By Caroline Misokane, Roppongi Rocks
Canadian metal band The Agonist returned to Japan after a long absence and showed their Japanese fans that they still got it.
The Agonist, Cellar Darling, Vulture Industries, Icarus Lives and Cancer at Cyclone, Shibuya, Tokyo, 25th August 2018
Following the two Australian opening acts, as the stage curtain is raised once again, five Norwegian guys dressed in a very peculiar way become visible, with vocalist Bjørnar Erevik Nilsen raising his hands for the audience to follow him. Vulture Industries starts playing the high-energy “Tales of Woe” from their latest album “Stranger Times”. While all the band members do a great job, with much passion and dedication, it is impossible to not feel mesmerised by Bjørnar’s psychedelic performance. His body is led by the beat of the songs, while his voice just comes from the bottom of his soul, paralysing the ones in front and beside him. Guitarists Øyvind Madsen and Eivind Huse are very connected with their riffs, but it is when they also assume the vocals that things get even more intense. To close its first ever Japanese show, the band chooses to do a cover of Devil Doll’s “Blood Don’t Eliogabalus”. During the song, Bjørnar comes down from the stage, dancing in circles among the people and choosing two fans that are pulled closer to him while he is singing with his dark voice very close to their faces. I guess they were a little frightened. The venue may not be huge, but Vulture Industries is definitely the kind of band that gives everything to an audience of 10 or 10,000 people, and that is what makes a show unforgettable in the end.
The Swiss trio Cellar Darling, formed by Anna Murphy, Ivo Henzi and Merlin Sutter, comes with folk metal roots from their time in the band Eluveitie. It is not an exaggeration to say that when the new group was announced I was expecting excellence – and that is what we get this evening. Opening the show with “Black Moon”, Anna Murphy brings deep emotion in her voice from the first to the last note. It has been a while since a band thrilled me this way. The atmosphere created by the connection between band and audience brings tears to some eyes, including mine. Even when her hurdy-gurdy instrument stops working, Anna continues to lead the show amazingly, even making some jokes about it. Guitarist Ivo Henzi has a fine personal touch in every riff and solo he plays. The chemistry in the band is incredibly beautiful. The highlight of the band’s set is “Avalanche”, the opening song of the “This Is The Sound” album and also the band’s debut single. With the audience singing every word, Anna lets them lead the final chorus, letting people scream their hearts out while showing the band their love and respect. As the problem with the hurdy-gurdy gets solved, the band starts to play “Redemption”, a beautiful song starting with only vocals and hurdy-gurdy that keeps growing until the final verse. They finish their much too short set with “Challenge”. This was definitely one of the best shows I have seen so far this year. A mixture of emotions and storytelling was present from the first to the last song. Doubtlessly Cellar Darling has much more to offer to their audience. The Japanese fans will surely see them again soon.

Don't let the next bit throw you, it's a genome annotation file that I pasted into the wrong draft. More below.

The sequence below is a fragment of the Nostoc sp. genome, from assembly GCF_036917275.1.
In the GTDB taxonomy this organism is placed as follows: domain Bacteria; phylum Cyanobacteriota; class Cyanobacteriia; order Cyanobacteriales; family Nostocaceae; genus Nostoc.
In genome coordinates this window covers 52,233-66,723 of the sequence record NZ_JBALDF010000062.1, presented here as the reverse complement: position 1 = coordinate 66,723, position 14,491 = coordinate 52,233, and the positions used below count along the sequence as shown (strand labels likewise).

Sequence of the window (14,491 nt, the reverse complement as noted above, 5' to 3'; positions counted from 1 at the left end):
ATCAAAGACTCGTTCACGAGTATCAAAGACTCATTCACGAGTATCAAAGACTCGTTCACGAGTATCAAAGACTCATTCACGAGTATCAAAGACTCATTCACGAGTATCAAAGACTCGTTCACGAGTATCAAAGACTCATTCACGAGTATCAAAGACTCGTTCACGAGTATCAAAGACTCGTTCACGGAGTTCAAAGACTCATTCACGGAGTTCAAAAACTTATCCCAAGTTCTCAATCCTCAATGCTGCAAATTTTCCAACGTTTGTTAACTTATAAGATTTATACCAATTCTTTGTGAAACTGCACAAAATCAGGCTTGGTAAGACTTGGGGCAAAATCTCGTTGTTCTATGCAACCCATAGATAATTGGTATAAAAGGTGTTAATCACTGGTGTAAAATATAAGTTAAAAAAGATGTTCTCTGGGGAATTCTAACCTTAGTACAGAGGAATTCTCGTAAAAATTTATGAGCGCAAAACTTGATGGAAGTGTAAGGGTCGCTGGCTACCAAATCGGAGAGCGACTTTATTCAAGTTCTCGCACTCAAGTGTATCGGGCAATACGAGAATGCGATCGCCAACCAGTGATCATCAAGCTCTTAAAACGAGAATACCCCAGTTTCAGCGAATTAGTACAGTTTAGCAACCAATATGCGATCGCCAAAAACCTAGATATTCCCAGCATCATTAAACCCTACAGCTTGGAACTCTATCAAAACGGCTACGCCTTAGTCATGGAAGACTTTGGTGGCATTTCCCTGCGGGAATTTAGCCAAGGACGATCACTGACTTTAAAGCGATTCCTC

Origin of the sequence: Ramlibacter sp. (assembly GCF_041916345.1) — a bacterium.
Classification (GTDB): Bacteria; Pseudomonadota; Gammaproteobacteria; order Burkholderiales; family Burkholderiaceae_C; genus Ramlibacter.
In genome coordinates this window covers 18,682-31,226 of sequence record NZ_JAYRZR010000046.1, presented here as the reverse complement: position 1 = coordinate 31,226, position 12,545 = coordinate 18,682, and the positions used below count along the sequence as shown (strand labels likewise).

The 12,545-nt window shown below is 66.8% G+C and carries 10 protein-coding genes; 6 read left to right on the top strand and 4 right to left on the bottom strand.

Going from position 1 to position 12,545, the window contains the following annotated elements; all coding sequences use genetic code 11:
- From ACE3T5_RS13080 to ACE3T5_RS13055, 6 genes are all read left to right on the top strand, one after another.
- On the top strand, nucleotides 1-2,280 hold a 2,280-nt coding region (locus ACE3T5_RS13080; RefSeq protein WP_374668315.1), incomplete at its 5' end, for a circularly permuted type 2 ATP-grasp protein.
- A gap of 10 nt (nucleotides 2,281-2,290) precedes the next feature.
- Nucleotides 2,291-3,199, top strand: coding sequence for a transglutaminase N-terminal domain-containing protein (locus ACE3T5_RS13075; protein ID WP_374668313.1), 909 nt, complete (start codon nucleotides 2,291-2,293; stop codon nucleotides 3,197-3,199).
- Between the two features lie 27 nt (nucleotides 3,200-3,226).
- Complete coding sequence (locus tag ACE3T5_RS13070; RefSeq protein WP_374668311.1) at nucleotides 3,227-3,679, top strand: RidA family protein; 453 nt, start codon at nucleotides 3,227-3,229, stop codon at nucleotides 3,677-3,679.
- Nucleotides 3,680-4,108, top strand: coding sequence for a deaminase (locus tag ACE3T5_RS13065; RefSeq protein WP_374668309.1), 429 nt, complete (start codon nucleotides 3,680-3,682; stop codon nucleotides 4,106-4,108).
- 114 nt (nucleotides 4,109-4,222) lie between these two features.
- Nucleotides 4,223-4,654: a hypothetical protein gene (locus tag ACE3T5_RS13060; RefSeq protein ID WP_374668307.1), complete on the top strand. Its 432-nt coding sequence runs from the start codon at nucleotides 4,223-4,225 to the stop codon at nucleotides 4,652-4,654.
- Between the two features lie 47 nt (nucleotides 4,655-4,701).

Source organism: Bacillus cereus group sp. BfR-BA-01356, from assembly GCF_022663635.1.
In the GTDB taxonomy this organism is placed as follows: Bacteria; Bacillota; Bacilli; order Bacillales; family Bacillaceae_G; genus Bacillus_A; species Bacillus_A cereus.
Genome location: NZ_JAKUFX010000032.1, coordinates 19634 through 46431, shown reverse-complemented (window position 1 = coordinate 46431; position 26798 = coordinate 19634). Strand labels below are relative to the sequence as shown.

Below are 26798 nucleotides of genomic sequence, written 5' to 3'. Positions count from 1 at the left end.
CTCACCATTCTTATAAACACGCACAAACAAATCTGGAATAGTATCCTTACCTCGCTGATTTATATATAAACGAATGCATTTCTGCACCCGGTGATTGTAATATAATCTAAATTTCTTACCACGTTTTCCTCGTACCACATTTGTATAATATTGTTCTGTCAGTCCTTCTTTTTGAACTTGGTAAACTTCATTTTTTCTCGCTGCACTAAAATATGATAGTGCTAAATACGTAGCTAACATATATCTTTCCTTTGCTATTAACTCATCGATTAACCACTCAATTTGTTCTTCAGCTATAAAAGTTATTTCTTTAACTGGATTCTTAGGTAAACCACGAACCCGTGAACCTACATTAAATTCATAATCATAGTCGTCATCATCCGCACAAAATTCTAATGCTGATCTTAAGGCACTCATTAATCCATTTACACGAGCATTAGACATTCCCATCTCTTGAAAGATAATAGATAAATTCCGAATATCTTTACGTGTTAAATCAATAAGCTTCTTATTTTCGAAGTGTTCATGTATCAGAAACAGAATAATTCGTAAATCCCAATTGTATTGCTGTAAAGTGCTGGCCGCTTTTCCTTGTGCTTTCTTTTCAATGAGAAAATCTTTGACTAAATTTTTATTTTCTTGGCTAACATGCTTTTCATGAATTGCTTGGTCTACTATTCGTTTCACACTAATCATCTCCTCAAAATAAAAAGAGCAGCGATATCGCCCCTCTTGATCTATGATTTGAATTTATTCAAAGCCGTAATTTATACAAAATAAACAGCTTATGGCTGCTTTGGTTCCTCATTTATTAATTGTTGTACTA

The evening’s headline act, Canadian metal band The Agonist, is back in Japan after a six-year absence. Starting their set with the aggressive “My Witness, Your Victim” from 2015’s “Eye of Providence” album, singer Vicky Psarakis shows us why she was the one chosen to give voice to the band’s lyrics. As the fans have been waiting to see The Agonist for a long time, soon the audience goes crazy, banging their heads and, following Chris Kells’ command, the first circle pit of the night appears. “A Necessary Evil” and “Thank You Pain” keep the flame alive, while Vicky does an awesome job combining screams and clean vocals. With her powerful-yet-sweet clean voice, it is difficult to decide which I prefer. When a performance is so intense, some brief pauses are needed for both band and audience to breathe. Continuing with “The Tempest”, considered by many fans as the band’s anthem, guitarists Danny Marino and Pascal Jobin give us a lesson in heavy riffs and fast solos, while Vicky and Chris share the vocals and leading the audience to madness. It is a short set, but it is long enough for the band to show that after some time of changes and conflicts, they have found their place and have stood their ground in the metal scene.